September 21, 2022
Inkblot 10 of Hermann Rorschach’s test cards, inspires the anchoring form of my latest work. Marrying forms and metaphoric symbols to personality disorders and the development of nuclear weapons, not surprisingly, opened what seemed like an endless string of associated narratives. Having never been well graced at a subtle delivery (and frankly, not seeing the virtue in it most of the time- and certainly not in my own imagery) I placed the predominant form of the warhead centrally in the composition, stripping away the lesser details from the bomb itself.
The symmetry of a monarch butterfly echoes the symmetry of the inkblot while juxtaposing the messaging. I chose dark values of mixed greys and blacks to parallel the disturbing associations of Rorschach’s findings, and translucent vibrant oranges and quinacridones for the more delusional hedonistic implications of this application of the butterfly form. Human projection and personality are continually finding their way into the central theme of my work. Driven by a past experience of once having been shocked into the realization that while our perceptions create our inner world, they can be a vast chasm from the truth.
My interest in the subject of nuclear power was seeded at a young age when my grandfather Earl Ewald worked for Northern States Power Company. For many years he was instrumental in bringing nuclear power plants to the Midwestern US beginning in the late sixties. As he grappled with risk to the local communities, he often spoke of his concern over the lack of an ideal solution to the storage of spent fuel rods. As themes in our lives can sometimes repeat, I later found myself living near the largest underground uranium mine in the US, and simultaneously downwind from Rocky Flats, an experience that, together with other influences that coincided turning that same time period, became a turning point in my life and work.
For a five year period, I lived barely over two miles from the opening of the Schwartzwalder Mine, and simultaneously four miles south of Rocky Flats Plant, which had been the United States’ Department of Energy’s nuclear warhead manufacturing facility during the Cold War. I lived in the area from 1999- 2004, a time during which the mine had all but ceased operations after a nearly fifty-year run, and Rocky Flats Plant had begun its deconstruction phase.
From where I lived, a football field’s equivalence northeast of the intersection of 58th Avenue and highway 93 in Golden (Colorado, USA), the mine wasn’t visible. Its opening nestled a couple of miles up what is little more than a twisted dirt path that follows Ralston Creek, a tributary of Clear Creek, the site of the first gold discovery of the Colorado Gold Rush. That dirt path, Glencoe Valley Road, sits adjacent to highway 93. Despite the mine’s once massive production of uranium ore, it’s opening appears much like an old gold mine, marked with a relatively unassuming entrance (if not for the glaring radioactive warning signs) of a rusted front gate hinged to wooden railroad ties carved into the dirt of the canyon wall. That area and expanding into the western slope of Colorado is spattered with old gold and silver mines that once fed the spread of gold rush fever in the mid nineteenth century. But a hundred years later, gold mines largely exhausted and abandoned, the area became known for its molybdenum and uranium mines that made their owners rich by providing ore for nuclear weapons production during the Cold War. The Schwartzwalder, discovered by Fred Schwartzwalder in 1949, eventually went on to produce 97percent of the pitchblende ore mined along the front range.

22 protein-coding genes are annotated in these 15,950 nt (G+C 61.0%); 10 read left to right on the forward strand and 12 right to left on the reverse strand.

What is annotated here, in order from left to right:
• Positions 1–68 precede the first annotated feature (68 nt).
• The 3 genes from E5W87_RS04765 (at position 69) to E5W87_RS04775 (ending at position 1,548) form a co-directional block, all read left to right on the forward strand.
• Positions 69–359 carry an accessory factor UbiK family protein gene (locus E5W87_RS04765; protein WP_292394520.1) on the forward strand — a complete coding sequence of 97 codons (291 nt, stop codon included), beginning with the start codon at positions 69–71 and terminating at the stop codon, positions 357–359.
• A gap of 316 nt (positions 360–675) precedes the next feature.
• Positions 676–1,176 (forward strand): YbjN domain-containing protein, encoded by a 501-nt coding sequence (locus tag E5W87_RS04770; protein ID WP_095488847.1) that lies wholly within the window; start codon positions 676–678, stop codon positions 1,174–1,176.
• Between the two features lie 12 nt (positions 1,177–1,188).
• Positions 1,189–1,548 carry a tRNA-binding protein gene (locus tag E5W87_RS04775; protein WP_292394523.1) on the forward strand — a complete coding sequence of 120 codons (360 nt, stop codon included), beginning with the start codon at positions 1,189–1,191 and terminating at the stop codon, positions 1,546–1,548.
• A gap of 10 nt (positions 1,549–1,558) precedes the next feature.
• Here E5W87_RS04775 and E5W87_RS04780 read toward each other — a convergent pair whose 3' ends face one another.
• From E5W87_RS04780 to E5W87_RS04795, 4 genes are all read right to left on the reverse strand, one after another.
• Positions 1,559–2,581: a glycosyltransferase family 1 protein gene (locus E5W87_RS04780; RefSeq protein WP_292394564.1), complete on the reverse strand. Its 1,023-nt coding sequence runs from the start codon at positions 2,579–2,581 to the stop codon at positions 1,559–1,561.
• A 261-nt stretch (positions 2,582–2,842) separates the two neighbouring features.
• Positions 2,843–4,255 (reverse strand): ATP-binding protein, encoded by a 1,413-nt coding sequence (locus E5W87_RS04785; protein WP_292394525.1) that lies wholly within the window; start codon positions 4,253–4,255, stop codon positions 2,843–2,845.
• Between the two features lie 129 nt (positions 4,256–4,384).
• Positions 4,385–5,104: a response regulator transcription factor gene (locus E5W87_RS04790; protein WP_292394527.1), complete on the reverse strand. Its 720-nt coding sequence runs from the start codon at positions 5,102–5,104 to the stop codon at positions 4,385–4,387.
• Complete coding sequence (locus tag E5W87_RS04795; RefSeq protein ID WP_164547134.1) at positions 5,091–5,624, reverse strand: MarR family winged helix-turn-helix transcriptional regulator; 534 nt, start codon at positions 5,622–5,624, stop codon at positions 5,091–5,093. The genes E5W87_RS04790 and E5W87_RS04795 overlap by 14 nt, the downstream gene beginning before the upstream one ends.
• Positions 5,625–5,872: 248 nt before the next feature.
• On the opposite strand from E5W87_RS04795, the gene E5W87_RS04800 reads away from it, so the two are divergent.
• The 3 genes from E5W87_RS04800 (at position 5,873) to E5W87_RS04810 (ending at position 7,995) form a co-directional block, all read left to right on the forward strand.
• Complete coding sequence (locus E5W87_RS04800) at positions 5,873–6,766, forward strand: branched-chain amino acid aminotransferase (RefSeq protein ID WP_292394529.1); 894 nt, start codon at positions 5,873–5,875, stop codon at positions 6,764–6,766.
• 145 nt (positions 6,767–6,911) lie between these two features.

The entrance to Rocky Flats was also accessed from highway 93. During the height of its operation, its 800 plus buildings spanned over 6,200 acres but views from the public road were limited. A series of security checkpoints and chain link fence was the face of the entrance, off putting and intimidating, but minimal. The plant was built in 1952 to manufacture plutonium triggers for nuclear warheads, but over its 37 years of operation, accidents and general negligence of the plant’s operations all but defined it. A criticality incident (an incident when the temperature increases out of control from a nuclear fission chain reaction leading to a meltdown of radioactive materials) was narrowly averted in 1957. Had the incident resulted in a meltdown, it would have dwarfed the Chernobyl event near Pripyat, USSR, in 1986. Two separate glove box fires at the plant, one in 1957, and one in 1969, led to contamination of buildings on the site. And in 1967 it was discovered that 3,500 barrels of waste were found to be leaking plutonium on an outdoor pad leading to the contamination of the upper layers of soil which were later discovered to have become windblown over the neighboring Denver suburbs. Thirty years after the plant was decommissioned, and 14 years after the massive cleanup had been completed, the long-term planning for a new area highway, the Jefferson Parkway, was derailed in February of 2020, after soil testing revealed elevated levels of plutonium in the ground adjacent to the former Rocky Flats Plant which the intended parkway would cross.